We all have our secrets. We all carry around a burden in our hearts and heads; those parts of our lives that we keep hidden away from view, for whatever reason. Just occasionally, we get to lay those burdens down, such as when I admitted my nature to Gwyn, and free ourselves of that weight. They say confession is good for the soul, but it all depends on who you get to confess to. There have been times when I wished I was of the Catholic faith, so I could shut myself in that little booth and get things off my chest to somebody who didn’t know who I was. I don’t know if it would have worked. I had precious little faith when I attended the local Anglican church in Chatham, and I can’t imagine I would have had much more had I attended St Peter’s instead. And then, there are things you can’t tell because there is nobody to tell who would understand or care. One such secret was one I have carried for quite a few years now, a secret about a carriage ride on a dark and stormy night in Richmond, Virginia. There was nobody to tell because it concerned only one other person, long lost to me now, even if she had been able to remember it and now deceased. Perhaps I could have told Brigitte, but I never did, and there was nobody else in Jasper Cove who would understand.
That is, until last night. Sophia came into the tavern while I was there on my own, as seems to often be the case these days, trying to work on Edmund’s story. After some small talk concerning my writing, she suddenly decided to take advantage of our being alone and blurted out that she had a message from her mother.
I was somewhat taken aback, since she had already told me that her mother, Tory, had passed on into final death, and was even more so when she told me what the message was. That her mother had regained some of her memories, in particular, of what passed in that carriage that dark and stormy night. Moreover, that she was sorry that circumstances had come between us. Sophia admitted that she did not quite understand, other than that there had been difficulties, because her mother rarely spoke about it, and there was scant information in her diaries. Her impression, from what there had been in them, was that Tory barely knew me.
And so, there it was, my secret laid bare. I experienced a whole wash of emotions, from agony through to cathartic relief, that the secret was now open.
Or was it? Sophia said that she didn’t understand all of what her mother told her, so is it possible that Tory gave her the message without telling her precisely what happened? She gave no indication of any anger or hostility, indeed, she was more concerned with expressing her sorrow at being the bearer of bad news, and for not being able to tell me that Tory died having found peace. With so many conflicting emotions, I did not really know what to say or do. Lacking any direction, I decided I should start at the beginning. By chance, I still had the journal in my pocket with the folded up playbill. I pulled it out and commented that “it was a dark and stormy night” was hardly the most original opening. I felt I should establish some background, so I started with telling her about my own mother, and her love of the piano.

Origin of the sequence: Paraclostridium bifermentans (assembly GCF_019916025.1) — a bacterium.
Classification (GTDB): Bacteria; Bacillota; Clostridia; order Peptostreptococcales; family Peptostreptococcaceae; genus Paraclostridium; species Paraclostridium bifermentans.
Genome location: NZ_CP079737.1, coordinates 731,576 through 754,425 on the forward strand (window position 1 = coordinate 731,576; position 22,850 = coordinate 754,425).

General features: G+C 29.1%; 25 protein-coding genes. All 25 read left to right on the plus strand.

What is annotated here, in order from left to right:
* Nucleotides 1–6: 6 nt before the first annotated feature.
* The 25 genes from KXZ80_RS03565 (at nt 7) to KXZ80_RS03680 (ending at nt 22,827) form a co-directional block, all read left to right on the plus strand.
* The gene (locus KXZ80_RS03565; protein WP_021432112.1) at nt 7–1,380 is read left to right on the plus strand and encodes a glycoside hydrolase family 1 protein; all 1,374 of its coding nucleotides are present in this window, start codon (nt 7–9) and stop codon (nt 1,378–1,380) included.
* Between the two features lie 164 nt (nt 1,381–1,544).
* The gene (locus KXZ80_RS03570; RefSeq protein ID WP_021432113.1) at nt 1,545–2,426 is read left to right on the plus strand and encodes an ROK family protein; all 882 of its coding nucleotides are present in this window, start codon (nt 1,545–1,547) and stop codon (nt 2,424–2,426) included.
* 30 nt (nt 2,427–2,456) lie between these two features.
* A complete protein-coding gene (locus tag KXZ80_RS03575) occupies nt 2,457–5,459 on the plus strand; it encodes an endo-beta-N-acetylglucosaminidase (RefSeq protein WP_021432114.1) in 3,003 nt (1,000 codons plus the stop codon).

I suspect that some distress had shown on my face, for she interrupted to ask if I was well. I assured her that I was, just a little overwhelmed with the news. She then proceeded to tell me more. The main reason for Tory’s distress, it seems, was her unrequited love for a man she knew in London. She told me that Miss Lucy, presumably the Lucretia I knew, had said that Tory was somehow bound and enthralled to a man she knew only as William, who Lucy referred to as Regent, which latter title she did not seem to understand.
McTaggart! William McTaggart, the self-styled Dark Lord, and Regent. Now there was a name I had hoped never to hear again. I told Sophia that I indeed knew the man of whom she spoke. I did not bother to conceal my distaste either. An insufferable, arrogant braggart with no morals or scruples whatsoever is what I called him, or something approximating to that, and also said that I was not surprised he had not returned her feelings, having no regard for anybody but himself.
Sophia continued by saying that she did not know many of the details because her mother had burned so many things, including diaries and suchlike. She said that the strength of Tory’s feelings was such that it was though McTaggart had cast some sort of spell on her.